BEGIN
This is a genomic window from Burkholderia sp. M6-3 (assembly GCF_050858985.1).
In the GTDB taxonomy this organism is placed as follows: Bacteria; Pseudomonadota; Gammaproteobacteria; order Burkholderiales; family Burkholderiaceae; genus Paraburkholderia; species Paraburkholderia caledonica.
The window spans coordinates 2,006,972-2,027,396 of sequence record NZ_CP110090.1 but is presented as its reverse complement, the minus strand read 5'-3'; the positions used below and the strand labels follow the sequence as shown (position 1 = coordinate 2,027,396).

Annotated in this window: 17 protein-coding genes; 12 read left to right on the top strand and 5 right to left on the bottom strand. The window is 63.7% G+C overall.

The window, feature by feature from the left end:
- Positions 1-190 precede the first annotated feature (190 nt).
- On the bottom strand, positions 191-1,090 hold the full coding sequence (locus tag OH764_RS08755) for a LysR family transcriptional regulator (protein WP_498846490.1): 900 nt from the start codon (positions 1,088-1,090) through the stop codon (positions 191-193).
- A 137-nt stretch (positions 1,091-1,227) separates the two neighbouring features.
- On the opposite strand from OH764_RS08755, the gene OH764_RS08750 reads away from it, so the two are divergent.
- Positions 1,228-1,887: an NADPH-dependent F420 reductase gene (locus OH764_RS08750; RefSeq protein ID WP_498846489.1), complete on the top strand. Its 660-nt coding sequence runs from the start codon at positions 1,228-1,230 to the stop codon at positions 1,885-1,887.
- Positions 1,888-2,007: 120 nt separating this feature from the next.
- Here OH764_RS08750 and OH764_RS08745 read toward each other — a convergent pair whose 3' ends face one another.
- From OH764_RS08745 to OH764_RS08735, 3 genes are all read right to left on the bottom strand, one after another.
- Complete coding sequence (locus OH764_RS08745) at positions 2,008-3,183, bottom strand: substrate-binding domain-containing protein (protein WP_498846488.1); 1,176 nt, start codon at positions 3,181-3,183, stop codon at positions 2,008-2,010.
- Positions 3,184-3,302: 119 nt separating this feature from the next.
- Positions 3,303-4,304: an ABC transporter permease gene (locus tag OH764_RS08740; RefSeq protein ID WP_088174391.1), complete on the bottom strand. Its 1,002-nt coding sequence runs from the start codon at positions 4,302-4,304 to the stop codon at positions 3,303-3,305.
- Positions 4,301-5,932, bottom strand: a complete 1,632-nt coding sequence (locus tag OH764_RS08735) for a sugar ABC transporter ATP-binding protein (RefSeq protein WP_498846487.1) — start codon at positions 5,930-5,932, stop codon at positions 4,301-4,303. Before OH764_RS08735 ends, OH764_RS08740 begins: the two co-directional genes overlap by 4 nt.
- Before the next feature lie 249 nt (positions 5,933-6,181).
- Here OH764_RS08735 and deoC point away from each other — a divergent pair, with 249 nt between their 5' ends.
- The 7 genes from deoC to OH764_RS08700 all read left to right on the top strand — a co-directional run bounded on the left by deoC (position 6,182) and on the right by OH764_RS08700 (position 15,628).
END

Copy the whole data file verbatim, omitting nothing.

This is a genomic window from Burkholderia sp. M6-3 (assembly GCF_050858985.1).
In the GTDB taxonomy this organism is placed as follows: Bacteria; Pseudomonadota; Gammaproteobacteria; order Burkholderiales; family Burkholderiaceae; genus Paraburkholderia; species Paraburkholderia caledonica.
The window spans coordinates 2,006,972-2,027,396 of sequence record NZ_CP110090.1 but is presented as its reverse complement, the minus strand read 5'-3'; the positions used below and the strand labels follow the sequence as shown (position 1 = coordinate 2,027,396).

Annotated in this window: 17 protein-coding genes; 12 read left to right on the top strand and 5 right to left on the bottom strand. The window is 63.7% G+C overall.

The window, feature by feature from the left end:
- Positions 1-190 precede the first annotated feature (190 nt).
- On the bottom strand, positions 191-1,090 hold the full coding sequence (locus tag OH764_RS08755) for a LysR family transcriptional regulator (protein WP_498846490.1): 900 nt from the start codon (positions 1,088-1,090) through the stop codon (positions 191-193).
- A 137-nt stretch (positions 1,091-1,227) separates the two neighbouring features.
- On the opposite strand from OH764_RS08755, the gene OH764_RS08750 reads away from it, so the two are divergent.
- Positions 1,228-1,887: an NADPH-dependent F420 reductase gene (locus OH764_RS08750; RefSeq protein ID WP_498846489.1), complete on the top strand. Its 660-nt coding sequence runs from the start codon at positions 1,228-1,230 to the stop codon at positions 1,885-1,887.
- Positions 1,888-2,007: 120 nt separating this feature from the next.
- Here OH764_RS08750 and OH764_RS08745 read toward each other — a convergent pair whose 3' ends face one another.
- From OH764_RS08745 to OH764_RS08735, 3 genes are all read right to left on the bottom strand, one after another.
- Complete coding sequence (locus OH764_RS08745) at positions 2,008-3,183, bottom strand: substrate-binding domain-containing protein (protein WP_498846488.1); 1,176 nt, start codon at positions 3,181-3,183, stop codon at positions 2,008-2,010.
- Positions 3,184-3,302: 119 nt separating this feature from the next.
- Positions 3,303-4,304: an ABC transporter permease gene (locus tag OH764_RS08740; RefSeq protein ID WP_088174391.1), complete on the bottom strand. Its 1,002-nt coding sequence runs from the start codon at positions 4,302-4,304 to the stop codon at positions 3,303-3,305.
- Positions 4,301-5,932, bottom strand: a complete 1,632-nt coding sequence (locus tag OH764_RS08735) for a sugar ABC transporter ATP-binding protein (RefSeq protein WP_498846487.1) — start codon at positions 5,930-5,932, stop codon at positions 4,301-4,303. Before OH764_RS08735 ends, OH764_RS08740 begins: the two co-directional genes overlap by 4 nt.
- Before the next feature lie 249 nt (positions 5,933-6,181).
- Here OH764_RS08735 and deoC point away from each other — a divergent pair, with 249 nt between their 5' ends.
- The 7 genes from deoC to OH764_RS08700 all read left to right on the top strand — a co-directional run bounded on the left by deoC (position 6,182) and on the right by OH764_RS08700 (position 15,628).